Asynchronous or synchronous?: What works better for online school?

    meetings, Zoom calls and Panopto lectures. (Aaron Sousa/AQ)

    St. Thomas University is encouraging asynchronous learning this semester. Third-year student Jonah Simon said there are good and bad aspects to asynchronous and synchronous methods of online learning.

    “With asynchronous, it allows me to go at my own time and at my own speed,” said Simon.

    Criminology professor Dawne Clarke said her workload has increased with moving her classes online.

    “This is as new and different and challenging for professors as it is for students,” Clarke said.

    “I have found that the time commitment required to do online asynchronous learning is significantly more than going into class with lecture notes.”

    Clarke said she was faced with challenges during remote learning that she didn’t expect. She said she had some students who live outside of Canada email her asking for an electronic copy of the textbook because the paper copy would take too long to get to them.

    Simon said the structure of asynchronous online classes is deceiving.

    He said a flaw in asynchronous teaching is the lack of guidance.

    “If there’s an issue that I don’t understand, I have to email the professor and sometimes they don’t reply as fast,”  said Simon.

    Simon said it feels like his online school workload increased and assignments are piling up.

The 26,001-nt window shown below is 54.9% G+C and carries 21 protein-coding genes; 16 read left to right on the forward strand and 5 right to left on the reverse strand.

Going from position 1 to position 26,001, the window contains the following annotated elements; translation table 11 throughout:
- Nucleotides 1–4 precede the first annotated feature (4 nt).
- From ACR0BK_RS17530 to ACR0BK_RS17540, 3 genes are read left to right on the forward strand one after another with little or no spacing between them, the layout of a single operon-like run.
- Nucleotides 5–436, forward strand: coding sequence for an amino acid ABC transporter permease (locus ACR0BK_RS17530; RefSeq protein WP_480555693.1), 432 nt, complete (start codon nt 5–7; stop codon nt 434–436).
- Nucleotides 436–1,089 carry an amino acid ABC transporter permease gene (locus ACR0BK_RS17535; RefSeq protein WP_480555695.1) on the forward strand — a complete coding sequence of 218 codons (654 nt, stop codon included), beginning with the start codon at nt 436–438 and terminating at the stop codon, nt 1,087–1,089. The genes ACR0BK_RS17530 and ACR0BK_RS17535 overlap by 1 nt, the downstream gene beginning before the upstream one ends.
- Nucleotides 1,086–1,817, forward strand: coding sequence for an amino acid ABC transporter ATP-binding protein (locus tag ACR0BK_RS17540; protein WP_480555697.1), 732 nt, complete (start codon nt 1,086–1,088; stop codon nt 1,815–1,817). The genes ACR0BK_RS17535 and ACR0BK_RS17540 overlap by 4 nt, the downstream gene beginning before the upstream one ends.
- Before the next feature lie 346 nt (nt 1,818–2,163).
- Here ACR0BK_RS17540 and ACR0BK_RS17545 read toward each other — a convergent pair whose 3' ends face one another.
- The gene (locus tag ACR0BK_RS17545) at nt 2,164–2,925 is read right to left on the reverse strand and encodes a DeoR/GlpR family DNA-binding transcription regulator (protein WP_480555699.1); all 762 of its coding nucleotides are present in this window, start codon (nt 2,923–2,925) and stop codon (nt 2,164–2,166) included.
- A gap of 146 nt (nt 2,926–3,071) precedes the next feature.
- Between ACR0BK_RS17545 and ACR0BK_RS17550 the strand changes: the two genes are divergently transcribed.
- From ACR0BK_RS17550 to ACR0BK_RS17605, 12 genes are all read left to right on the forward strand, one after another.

STU French professor Christian Mbarga decided to conduct his course synchronously to help students better understand a new language.

    Asynchronous learning is encouraged but not mandatory.

    Mbarga said the workload he assigns has decreased with his online class structure.

    “I give about the same amount [of work] or less,” said Mbarga.

    Clarke said professors attended a three-week training course on online learning during the summer which inspired her asynchronous method of teaching.

    “The first thing we learned was you can’t replicate the classroom in the online learning environment,” Clarke said.

    Simon said both his synchronous and asynchronous classes make him feel like he’s teaching himself.

    “You’re trying to prioritize which [assignment or project] you should do first,” Simon said.

    “But then again, they’re all a huge priority.”